Kellogg Alumni Fill Student Need With Free Notebooks

Laura Schocker

By Laura SchockerThe Daily Northwestern

Northwestern students might have shorter bookstore receipts this quarter – two Kellogg graduates have started a company that distributes free five-subject notebooks on campus.

Avi Steinberg and Alejandro Bremer started the company ABS Notebooks while they were at Kellogg last year after noticing that advertisers spent money on free products students didn’t actually need.

“I have 15 lanyards from last year,” Steinberg joked.

The company ordered 8,000 notebooks, called Shadow, and distributed them at the Norris Starbucks opening and at the Winter Activities Fair.

As of Wednesday, the notebooks were still available at the Norris Information Desk and through Community Assistants in dorms and residential colleges.

Each notebook features student-oriented advertisements, including coupons for STA Travel, scholarship information from FastWeb and credit card information from Discover, Steinberg said.

“When we put in the advertisements, we tried to put a focus on helping students,” Steinberg said. “Our main goal is helping students.”

To help, Steinberg recruited longtime friend Ken Harris, 25, of Montreal, Canada, to the new company.

“I have experience taking companies off the ground and getting them going,” Harris said. “I’ve been building relationships with schools and advertisers and overseeing distribution.”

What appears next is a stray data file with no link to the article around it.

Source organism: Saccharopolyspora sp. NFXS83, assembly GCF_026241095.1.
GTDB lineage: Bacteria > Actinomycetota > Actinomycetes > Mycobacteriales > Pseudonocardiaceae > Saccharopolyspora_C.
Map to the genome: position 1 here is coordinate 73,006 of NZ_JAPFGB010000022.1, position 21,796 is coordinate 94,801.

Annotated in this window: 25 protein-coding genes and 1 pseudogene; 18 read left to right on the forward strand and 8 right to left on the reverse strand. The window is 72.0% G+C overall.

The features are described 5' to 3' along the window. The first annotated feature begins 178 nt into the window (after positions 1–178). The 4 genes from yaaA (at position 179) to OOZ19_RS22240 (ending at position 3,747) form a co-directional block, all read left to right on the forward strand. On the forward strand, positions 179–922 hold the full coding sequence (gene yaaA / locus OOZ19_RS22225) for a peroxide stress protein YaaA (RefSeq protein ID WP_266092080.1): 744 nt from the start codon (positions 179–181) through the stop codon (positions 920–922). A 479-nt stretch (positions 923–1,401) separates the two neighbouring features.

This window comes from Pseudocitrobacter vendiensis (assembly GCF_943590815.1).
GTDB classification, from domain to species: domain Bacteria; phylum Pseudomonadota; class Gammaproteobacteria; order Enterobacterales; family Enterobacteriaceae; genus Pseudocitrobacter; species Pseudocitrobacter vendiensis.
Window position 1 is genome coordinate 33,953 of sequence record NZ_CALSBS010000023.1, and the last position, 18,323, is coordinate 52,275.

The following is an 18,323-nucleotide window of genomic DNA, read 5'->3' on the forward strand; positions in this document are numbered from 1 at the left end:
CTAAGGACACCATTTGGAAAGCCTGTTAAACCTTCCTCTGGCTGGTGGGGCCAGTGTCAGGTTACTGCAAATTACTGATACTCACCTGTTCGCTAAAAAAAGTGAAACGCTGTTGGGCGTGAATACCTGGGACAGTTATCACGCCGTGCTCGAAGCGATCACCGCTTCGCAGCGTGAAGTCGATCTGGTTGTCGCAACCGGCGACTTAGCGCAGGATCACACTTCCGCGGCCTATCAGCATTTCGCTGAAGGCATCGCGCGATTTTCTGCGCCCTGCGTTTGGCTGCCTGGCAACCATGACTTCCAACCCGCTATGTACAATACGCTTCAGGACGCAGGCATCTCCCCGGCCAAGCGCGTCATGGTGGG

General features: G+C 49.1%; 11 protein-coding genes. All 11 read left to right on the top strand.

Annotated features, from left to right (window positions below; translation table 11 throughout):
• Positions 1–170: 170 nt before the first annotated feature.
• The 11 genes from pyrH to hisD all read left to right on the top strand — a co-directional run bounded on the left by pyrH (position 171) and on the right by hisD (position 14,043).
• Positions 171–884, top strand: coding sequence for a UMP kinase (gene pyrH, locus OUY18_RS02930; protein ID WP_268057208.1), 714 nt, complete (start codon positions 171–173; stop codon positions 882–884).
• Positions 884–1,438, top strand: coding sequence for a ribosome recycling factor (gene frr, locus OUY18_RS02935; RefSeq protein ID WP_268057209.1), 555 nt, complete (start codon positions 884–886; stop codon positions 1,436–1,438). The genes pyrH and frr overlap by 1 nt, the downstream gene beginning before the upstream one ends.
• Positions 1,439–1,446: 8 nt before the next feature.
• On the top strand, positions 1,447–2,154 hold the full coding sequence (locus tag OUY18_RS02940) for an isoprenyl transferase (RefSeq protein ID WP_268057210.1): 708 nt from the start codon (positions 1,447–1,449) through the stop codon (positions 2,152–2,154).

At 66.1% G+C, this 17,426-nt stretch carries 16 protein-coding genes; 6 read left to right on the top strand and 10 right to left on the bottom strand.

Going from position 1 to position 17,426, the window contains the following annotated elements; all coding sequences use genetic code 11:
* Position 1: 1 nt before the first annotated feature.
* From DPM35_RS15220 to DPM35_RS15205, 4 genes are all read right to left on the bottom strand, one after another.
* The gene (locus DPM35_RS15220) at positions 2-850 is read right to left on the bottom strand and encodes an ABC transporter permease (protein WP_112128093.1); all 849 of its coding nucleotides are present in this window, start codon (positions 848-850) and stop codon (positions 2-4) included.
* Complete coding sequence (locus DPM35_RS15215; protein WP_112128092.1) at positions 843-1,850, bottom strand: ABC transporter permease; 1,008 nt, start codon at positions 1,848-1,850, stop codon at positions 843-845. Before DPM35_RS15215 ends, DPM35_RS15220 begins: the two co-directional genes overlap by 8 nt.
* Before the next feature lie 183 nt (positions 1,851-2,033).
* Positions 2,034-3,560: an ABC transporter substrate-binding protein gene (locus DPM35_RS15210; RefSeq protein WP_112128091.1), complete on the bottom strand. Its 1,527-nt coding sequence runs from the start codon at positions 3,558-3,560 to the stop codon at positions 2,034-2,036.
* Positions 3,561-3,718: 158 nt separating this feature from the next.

Student reaction has been positive, Harris said.

“I never thought I’d hear ‘thank you’ so many times in one day, ” Harris said. “Everyone was very responsive. I don’t think we had one person say, ‘I don’t want a free notebook. No thank you.'”

The strong response has ABS Notebooks planning to distribute more notebooks at NU in the fall as well as expanding to other schools, Harris said.

“Northwestern was our first school, and we definitely want to keep that relationship,” Harris said. “But we’re already in touch with other universities.”

ABS Notebooks approached the Office of Student Affairs last year about the project.

“These are Kellogg alums who recognize what it’s like to be a student and the expense of a modern education,” said Burgwell Howard, assistant to the Vice President for Student Affairs. “I was their entry point to undergraduate student life.”

Howard started by compiling a list of important campus contacts and an NU calendar for the beginning of the notebook. He also has helped out with the distribution efforts, unloading trucks and handing out the product.

“The challenge with any project that’s never been done before is that we’re still learning,” Howard said. “But it’s been going well.”

Howard, who helped distribute 2,500 notebooks on their first day available, said students were skeptical about getting a free notebook.

“People thought a big mousetrap would come down on their hands if they reached for one,” Howard said. “Clearly Northwestern students aren’t used to getting anything for free.”

Ultimately, Howard said students appreciated the effort.

“Every Northwestern undergrad could save a little bit of money,” Howard said. “They’ve been very pleasantly surprised.”

Weinberg freshman Sinan Atac, who received his free notebook at Starbucks, said he was among the surprised recipients.

“It’s pretty thick,” Atac said. “You can use it for two courses at least.”

Reach Laura Schocker at [email protected]